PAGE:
(79e) Scheduling Algorithm for Large Scale Multiproduct Plants | AIChE

(79e) Scheduling Algorithm for Large Scale Multiproduct Plants


Harjunkoski, I. - Presenter, ABB Corporate Research
Grossmann, I. E. - Presenter, Carnegie Mellon University

The increasingly large literature in the scheduling field highlights the successful application of optimization approaches to a wide variety of challenging problems (Méndez et al., CCE 2006, 30, 913). This important achievement comes from the remarkable advances in modeling techniques, algorithmic methods and computational technologies that have been made in the last decade or so. However, there is still a significant gap between theory and practice. Academic developments are mostly tested on relatively small problems whereas real-world applications consist of hundreds of batches, dozens of pieces of equipment and long scheduling horizons.

In order to make exact methods mode attractive, efforts have been increasingly oriented towards the development of systematic techniques that allow maintaining the number of decisions at a reasonable level. Manageable model sizes may be obtained by applying heuristic model reduction methods, decomposition or aggregation techniques. Once an initial solution is generated, gradual improvement through optimization based methods can be obtained with modest computational effort. Although these can no longer guarantee optimality, this may not be critical in practice due to the following: (i) very short time is available to generate a solution; (ii) theoretical optimality easily gets lost due to the dynamic nature of industrial environments; (iii) implementing the schedule as such is often limited by the real process; (iv) only a subset of the actual scheduling goals are taken into account.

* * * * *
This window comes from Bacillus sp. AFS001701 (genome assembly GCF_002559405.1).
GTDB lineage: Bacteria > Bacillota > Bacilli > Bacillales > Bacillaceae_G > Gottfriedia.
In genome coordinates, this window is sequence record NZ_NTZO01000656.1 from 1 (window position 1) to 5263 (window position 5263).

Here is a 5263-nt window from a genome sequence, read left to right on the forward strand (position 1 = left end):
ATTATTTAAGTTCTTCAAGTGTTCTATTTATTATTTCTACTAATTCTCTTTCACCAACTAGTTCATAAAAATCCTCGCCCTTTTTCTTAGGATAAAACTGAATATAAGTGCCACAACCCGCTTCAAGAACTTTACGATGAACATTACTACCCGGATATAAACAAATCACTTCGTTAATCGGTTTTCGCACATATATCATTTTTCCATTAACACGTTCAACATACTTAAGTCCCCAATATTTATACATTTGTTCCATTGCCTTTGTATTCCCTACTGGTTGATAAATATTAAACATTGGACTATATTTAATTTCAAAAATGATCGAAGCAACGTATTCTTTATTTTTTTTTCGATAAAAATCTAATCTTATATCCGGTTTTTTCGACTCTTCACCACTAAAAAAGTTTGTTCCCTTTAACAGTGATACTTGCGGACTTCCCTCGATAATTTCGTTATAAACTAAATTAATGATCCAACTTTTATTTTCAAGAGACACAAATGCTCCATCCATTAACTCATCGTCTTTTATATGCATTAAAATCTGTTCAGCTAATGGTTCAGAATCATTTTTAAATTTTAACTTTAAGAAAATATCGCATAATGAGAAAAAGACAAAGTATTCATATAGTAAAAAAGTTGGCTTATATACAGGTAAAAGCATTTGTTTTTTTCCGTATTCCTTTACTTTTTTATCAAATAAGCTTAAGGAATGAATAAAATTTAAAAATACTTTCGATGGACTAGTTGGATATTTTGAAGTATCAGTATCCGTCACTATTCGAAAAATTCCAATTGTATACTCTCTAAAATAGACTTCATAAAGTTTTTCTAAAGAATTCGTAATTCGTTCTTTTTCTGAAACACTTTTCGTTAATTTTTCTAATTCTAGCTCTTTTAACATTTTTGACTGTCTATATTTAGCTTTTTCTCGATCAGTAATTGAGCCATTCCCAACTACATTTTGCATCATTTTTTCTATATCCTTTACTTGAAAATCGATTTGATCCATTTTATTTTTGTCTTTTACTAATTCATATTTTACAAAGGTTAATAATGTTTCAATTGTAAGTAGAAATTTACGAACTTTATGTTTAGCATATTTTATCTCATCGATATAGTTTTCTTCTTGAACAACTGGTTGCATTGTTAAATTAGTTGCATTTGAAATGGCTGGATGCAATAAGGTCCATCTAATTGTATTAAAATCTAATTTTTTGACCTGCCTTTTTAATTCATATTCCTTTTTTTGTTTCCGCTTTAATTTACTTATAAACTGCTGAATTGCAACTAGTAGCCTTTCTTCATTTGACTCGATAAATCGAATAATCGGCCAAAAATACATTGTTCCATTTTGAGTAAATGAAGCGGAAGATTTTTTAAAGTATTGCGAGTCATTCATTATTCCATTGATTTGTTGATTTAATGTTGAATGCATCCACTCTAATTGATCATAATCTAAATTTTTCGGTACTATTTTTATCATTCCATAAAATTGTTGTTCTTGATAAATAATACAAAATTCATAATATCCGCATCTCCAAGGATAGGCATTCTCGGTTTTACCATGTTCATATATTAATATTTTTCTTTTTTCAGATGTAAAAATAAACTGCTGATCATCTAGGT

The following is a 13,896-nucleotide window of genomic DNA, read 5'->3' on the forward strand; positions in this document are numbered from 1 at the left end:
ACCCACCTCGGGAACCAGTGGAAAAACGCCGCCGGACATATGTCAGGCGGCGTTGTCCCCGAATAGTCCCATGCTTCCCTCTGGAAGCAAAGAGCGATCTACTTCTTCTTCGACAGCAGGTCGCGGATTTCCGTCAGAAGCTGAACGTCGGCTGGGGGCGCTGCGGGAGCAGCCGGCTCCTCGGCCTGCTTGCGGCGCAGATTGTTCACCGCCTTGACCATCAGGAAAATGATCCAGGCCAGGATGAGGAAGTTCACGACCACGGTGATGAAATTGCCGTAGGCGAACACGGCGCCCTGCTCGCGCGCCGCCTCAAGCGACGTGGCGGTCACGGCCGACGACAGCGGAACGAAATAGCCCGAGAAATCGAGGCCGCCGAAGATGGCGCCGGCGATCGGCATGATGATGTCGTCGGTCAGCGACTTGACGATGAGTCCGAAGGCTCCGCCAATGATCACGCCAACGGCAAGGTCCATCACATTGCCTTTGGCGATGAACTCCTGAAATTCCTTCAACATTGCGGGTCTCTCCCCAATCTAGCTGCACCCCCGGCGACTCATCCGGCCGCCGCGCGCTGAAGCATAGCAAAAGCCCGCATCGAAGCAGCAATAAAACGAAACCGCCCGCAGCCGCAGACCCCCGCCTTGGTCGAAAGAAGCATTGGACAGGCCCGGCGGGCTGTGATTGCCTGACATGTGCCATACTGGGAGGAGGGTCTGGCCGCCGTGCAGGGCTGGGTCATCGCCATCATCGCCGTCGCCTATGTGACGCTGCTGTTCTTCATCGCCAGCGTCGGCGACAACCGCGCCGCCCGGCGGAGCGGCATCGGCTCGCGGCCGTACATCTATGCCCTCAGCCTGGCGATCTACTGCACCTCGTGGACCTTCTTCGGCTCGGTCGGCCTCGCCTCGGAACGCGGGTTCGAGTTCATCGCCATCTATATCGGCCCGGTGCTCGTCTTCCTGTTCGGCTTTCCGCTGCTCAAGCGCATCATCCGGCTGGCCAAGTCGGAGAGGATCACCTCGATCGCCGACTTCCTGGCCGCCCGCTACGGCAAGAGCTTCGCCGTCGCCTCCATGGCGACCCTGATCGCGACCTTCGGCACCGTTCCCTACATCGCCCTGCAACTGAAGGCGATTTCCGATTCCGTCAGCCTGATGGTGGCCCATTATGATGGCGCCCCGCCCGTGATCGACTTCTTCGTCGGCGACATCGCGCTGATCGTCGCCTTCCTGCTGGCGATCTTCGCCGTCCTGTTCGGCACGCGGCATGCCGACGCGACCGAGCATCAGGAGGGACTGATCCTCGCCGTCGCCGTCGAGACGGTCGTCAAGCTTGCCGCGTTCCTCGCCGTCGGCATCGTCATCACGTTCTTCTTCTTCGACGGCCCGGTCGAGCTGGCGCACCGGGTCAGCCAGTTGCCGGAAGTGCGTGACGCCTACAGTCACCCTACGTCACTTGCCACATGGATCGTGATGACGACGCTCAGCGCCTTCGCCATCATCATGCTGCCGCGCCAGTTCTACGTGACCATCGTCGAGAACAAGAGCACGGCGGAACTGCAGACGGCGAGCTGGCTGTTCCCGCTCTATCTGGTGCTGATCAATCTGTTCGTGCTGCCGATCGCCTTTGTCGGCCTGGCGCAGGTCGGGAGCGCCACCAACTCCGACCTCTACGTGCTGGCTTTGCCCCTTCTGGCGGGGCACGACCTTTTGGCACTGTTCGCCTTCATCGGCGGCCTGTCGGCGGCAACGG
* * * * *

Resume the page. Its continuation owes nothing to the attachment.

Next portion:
The purpose of this paper is to systematically address the short-term scheduling of multistage batch plants with parallel units following the decision, for each particular product, of the number and size of batches to produce; resulting in a set of orders with fixed processing times and release/due dates. A complex algorithm is proposed that can be parameterized for the fast and efficient solution of problems of varying size. The key idea is essentially the one proposed by Röslof et al. (CCE 2001, 25, 821) and further explored by Méndez and Cerdá (CCE 2003, 27, 1247). The complete set of orders is scheduled sequentially by considering one, or a couple of them, at a time. As we proceed through the iterations, previously scheduled orders can be partly rescheduled to allow for some flexibility while keeping the combinatorial complexity at a manageable level. Once a complete schedule is obtained, the same concept is applied to improve the schedule locally.

The novel aspects are: (i) the use of a multiple time grid continuous-time model instead of one based on sequencing variables; (ii) the decomposition strategy specifies on each iteration the minimum number of time slots in the grid for the unit-specific model, thus removing the uncertainty in the specification of this parameter; (iii) the introduction of an intermediate level of complexity between the full-space problem and the option of fixing both the order-unit assignments and relative ordering of previously scheduled orders.

The results show that the fixed relative ordering strategy is a better option than its free ordering counterpart, which has a high computational cost. It is able to generate good solutions very rapidly and we were able to tackle a real-life 50-order, 17-unit, 6-stage problem in less than a minute. In terms of the tradeoff between solution quality and total computational effort, the best option is to schedule two orders per iteration. Two alternative preordering heuristics were also evaluated leading to the conclusion that is better to use the minimum slack time (MST) rather than the earliest due date (EDD) heuristic for order-iteration assignment.